Today is World Carfree Day! I don’t believe we mark this day with special events in Metro Vancouver, but this shouldn’t stop us from taking the opportunity to reflect on how we can become less dependent on automobiles and continue building communities where walking, cycling, public transit and other sustainable modes of transportation are our region’s top priorities.
Earlier this month the City of Vancouver released the Transportation 2040 Phase 1 Consultation Summary, which is good reading for World Carfree Day. This consultation phase occurred between May and July 2011 and was “a chance to educate, inspire, and engage a broad range of citizens and stakeholders, to better understand barriers and opportunities around changing travel behaviour, and to generate discussion and debate about what kind of ideas could work in Vancouver” (p. 2). The City will use the information gathered in the Phase 1 Consultation to prepare a draft of Vancouver’s Transportation 2040 plan (note that this is different from TransLink’s Transport 2040 Transportation Strategy).
Take a look at the transportation survey slides from this consultation phase, which reveal why many Vancouverites continue to choose driving over walking, cycling and public transit. The survey results also address the barriers that prevent drivers from moving to more sustainable modes of transportation.What I find interesting, but not at all surprising, is that there is a significant focus on convenience, speed and time. This made me think of Carl Honore’s In Praise of Slowness: Challenging the Cult of Speed (2005). For those of you who may not be familiar with this book and Honore’s appeal for us to slow down our lives for happiness and health and other reasons, his TED Talk provides a good overview:
Having lived without a car in Vancouver for over six years now I would rarely indicate “lack of time” as a challenge to car-free living. When it comes to transportation I’ve simply slowed down. I can run most of my errands in my neighbourhood and don’t need to go all over the city getting this and that (although I arguably still cover more ground in Vancouver on foot or bicycle on a given day, particularly on weekends, than many of my friends who drive). Kevin and I regularly walk all over the city and it gives us quality time to talk and listen to each other and to get to know the ins and outs of our city as we move through it at a relaxed pace. I also view time spent walking and cycling as an investment in our long-term health (for walking inspiration check out Christal Levy’s story, parts 1 & 2 and her ongoing success with CBC’s pedometer challenge).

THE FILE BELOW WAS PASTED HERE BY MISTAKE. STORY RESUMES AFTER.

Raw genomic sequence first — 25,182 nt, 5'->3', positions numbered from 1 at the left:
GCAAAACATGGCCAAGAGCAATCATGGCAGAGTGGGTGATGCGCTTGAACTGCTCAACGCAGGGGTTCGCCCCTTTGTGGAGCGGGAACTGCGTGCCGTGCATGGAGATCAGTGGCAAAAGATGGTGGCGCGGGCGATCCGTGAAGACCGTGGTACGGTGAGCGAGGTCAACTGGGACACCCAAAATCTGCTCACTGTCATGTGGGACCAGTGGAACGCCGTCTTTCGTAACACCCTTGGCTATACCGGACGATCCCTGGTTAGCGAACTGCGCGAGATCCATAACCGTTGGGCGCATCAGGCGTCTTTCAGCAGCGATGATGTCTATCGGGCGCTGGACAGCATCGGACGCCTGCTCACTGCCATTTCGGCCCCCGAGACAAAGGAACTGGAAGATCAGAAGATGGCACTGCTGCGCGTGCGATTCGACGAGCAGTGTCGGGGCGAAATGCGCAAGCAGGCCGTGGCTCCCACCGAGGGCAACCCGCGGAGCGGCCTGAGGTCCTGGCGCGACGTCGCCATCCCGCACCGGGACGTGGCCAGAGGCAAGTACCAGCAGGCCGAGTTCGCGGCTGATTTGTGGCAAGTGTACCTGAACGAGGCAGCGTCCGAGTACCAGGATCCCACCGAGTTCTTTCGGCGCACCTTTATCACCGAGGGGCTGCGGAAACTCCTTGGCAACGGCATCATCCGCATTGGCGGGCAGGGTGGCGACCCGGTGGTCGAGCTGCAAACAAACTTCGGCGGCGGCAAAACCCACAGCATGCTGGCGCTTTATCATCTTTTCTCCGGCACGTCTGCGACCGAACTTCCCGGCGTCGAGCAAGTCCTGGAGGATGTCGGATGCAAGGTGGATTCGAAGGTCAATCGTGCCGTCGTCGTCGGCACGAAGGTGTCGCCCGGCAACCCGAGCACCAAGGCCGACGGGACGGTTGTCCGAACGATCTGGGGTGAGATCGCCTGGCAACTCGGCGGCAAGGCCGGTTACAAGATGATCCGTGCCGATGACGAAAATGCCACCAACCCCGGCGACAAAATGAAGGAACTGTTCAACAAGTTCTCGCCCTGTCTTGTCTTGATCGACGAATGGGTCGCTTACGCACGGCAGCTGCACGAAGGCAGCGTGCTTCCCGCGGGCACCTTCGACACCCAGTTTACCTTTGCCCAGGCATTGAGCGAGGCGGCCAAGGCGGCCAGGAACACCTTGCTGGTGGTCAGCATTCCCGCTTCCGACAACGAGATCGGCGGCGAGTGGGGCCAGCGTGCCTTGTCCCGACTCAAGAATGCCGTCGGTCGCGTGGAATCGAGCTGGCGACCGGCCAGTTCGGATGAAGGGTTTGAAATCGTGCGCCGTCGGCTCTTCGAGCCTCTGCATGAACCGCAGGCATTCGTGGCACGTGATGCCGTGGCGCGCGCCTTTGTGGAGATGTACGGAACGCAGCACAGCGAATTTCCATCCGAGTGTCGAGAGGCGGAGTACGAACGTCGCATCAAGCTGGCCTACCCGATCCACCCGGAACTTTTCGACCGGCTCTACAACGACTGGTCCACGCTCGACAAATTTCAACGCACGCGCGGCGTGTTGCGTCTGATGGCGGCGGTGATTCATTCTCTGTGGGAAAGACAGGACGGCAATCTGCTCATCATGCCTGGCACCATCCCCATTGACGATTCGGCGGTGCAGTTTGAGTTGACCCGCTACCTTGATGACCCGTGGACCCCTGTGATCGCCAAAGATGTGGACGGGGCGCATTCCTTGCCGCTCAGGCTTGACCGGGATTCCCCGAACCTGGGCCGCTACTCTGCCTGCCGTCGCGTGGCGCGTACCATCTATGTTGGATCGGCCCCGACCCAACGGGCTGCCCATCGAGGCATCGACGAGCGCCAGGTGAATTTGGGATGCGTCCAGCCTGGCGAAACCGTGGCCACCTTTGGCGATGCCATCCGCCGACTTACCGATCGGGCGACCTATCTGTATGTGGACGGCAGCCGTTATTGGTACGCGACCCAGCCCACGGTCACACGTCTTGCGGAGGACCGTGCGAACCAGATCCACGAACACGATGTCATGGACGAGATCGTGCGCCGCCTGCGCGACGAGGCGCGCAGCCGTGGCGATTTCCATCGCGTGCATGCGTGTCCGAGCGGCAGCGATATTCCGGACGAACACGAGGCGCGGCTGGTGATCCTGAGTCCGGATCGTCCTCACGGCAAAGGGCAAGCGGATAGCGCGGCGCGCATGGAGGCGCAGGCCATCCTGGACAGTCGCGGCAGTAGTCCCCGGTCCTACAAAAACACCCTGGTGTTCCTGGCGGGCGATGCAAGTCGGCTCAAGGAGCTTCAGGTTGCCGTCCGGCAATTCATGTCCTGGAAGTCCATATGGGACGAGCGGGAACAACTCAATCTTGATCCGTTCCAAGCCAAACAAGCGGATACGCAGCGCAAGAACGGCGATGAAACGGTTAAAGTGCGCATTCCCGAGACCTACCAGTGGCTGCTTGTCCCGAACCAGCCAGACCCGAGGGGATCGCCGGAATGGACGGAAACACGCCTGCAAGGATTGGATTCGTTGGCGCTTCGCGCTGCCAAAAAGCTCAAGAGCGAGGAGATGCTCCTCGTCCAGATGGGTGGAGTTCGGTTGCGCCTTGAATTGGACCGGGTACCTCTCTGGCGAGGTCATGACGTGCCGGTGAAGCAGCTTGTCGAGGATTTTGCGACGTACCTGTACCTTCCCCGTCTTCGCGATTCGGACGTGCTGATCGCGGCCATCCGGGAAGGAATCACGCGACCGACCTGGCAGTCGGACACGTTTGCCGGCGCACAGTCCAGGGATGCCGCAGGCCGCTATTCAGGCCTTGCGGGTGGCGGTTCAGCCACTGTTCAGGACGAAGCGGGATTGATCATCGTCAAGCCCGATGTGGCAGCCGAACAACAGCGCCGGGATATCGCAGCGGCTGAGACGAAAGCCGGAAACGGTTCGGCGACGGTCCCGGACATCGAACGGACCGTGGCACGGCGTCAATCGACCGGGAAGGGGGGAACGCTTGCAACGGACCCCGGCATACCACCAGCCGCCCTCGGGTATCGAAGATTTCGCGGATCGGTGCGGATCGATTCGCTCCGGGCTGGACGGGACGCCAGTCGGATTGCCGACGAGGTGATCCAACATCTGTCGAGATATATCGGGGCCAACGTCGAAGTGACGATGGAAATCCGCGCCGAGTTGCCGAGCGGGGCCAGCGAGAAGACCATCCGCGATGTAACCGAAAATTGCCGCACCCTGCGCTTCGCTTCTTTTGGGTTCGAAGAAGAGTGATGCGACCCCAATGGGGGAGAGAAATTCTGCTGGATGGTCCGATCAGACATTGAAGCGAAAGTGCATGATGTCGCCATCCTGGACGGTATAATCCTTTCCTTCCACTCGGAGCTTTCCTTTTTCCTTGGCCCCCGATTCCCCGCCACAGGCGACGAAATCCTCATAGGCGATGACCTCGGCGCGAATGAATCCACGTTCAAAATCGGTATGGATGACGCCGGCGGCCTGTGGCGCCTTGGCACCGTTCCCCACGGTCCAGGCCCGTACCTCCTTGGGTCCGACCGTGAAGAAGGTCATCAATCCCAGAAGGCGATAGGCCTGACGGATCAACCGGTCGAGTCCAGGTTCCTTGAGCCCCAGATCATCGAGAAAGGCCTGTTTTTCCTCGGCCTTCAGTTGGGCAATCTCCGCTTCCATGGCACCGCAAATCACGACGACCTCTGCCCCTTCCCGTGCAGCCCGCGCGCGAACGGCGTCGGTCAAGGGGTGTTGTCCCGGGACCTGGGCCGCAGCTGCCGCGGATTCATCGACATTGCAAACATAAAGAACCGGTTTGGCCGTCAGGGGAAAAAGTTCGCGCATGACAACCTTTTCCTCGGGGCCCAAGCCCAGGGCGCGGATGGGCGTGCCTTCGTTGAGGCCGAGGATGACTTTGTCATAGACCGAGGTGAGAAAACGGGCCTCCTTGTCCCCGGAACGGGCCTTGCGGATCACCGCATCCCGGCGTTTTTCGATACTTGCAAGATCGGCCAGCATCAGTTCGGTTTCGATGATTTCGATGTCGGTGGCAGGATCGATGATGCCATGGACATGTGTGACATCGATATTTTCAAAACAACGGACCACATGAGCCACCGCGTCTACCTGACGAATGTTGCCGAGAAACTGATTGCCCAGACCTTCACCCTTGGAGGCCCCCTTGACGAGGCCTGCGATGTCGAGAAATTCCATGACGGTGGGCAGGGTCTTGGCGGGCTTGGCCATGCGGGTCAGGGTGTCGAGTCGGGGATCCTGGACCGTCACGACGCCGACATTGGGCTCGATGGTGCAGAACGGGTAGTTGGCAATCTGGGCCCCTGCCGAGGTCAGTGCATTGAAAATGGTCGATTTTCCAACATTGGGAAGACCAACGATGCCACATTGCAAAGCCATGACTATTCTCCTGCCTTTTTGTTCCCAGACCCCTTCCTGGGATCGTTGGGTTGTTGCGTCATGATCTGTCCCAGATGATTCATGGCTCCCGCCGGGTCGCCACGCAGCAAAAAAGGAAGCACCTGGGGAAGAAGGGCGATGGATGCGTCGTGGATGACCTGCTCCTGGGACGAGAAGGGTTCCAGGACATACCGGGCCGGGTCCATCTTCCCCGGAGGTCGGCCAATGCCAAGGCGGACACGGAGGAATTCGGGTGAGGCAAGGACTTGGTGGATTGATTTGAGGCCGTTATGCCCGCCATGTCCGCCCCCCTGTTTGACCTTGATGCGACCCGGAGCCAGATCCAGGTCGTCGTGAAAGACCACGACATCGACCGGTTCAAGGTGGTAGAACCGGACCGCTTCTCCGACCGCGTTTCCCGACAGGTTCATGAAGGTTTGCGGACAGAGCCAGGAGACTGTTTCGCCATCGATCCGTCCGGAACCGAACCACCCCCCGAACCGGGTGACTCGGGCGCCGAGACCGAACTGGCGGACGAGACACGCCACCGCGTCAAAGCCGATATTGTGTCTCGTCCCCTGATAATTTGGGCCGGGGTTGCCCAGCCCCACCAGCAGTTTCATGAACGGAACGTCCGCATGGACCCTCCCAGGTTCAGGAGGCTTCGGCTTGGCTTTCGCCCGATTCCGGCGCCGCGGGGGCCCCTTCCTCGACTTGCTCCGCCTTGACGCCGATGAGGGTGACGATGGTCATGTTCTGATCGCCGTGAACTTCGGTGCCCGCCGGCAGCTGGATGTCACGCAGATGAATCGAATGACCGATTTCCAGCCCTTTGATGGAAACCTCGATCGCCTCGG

Personal travel aside, the Transportation 2040 Phase 1 Consultation Summary also indicates that participants suggested creating car-free or pedestrian-oriented spaces in the city for special events, markets and other occasions and areas where people gather. In addition, some participants indicated an interest in having a car-free public square downtown and Robson Square is provided in the summary report as the example for this. We don’t yet have this and if you feel this would be an important addition to Vancouver’s public spaces then please continue to communicate this to the City by emailing email@example.com. Even though the 800-block of Robson Street has now re-opened to vehicular traffic it’s a good idea to keep up the pressure on this issue to hopefully effect a change as the City moves forward with drafting the Transportation 2040 Plan.
Why not make a pledge on World Carfree Day to get out of your car more often? Here are a few activities to help get you started:
- There are quite a few cycling events happening this weekend, including some connected to the 350.org Moving Planet Day on September 24th. See the Velopalooza calendar for September for events and details.
- Register for the Crazy Sustainable Commute (Thursday, September 29th). You don’t need to limit your commuting options to walking, cycling or transit! Get creative about how you can travel to and from work sustainably.
Finally, make your voice heard on transportation issues in Vancouver: Read TransLink’s Moving Forward plan for transit expansion and answer the online questionnaire to provide feedback on the plan and how it should be funded. The questionnaire will be available online until Friday, September 23rd. There will also be a Special Transportation and Traffic Council Meeting at City Hall on October 4th at 7:30 p.m. on this issue. City transportation engineers will report to Council on the Moving Forward plan at this meeting and there will be opportunities for Vancouverites to share their views on the plan and the future of public transit at this meeting. Keep an eye on the City Council meeting schedule for more details and take a moment to find out how to speak to Council. Show your support for growing public transit in Metro Vancouver!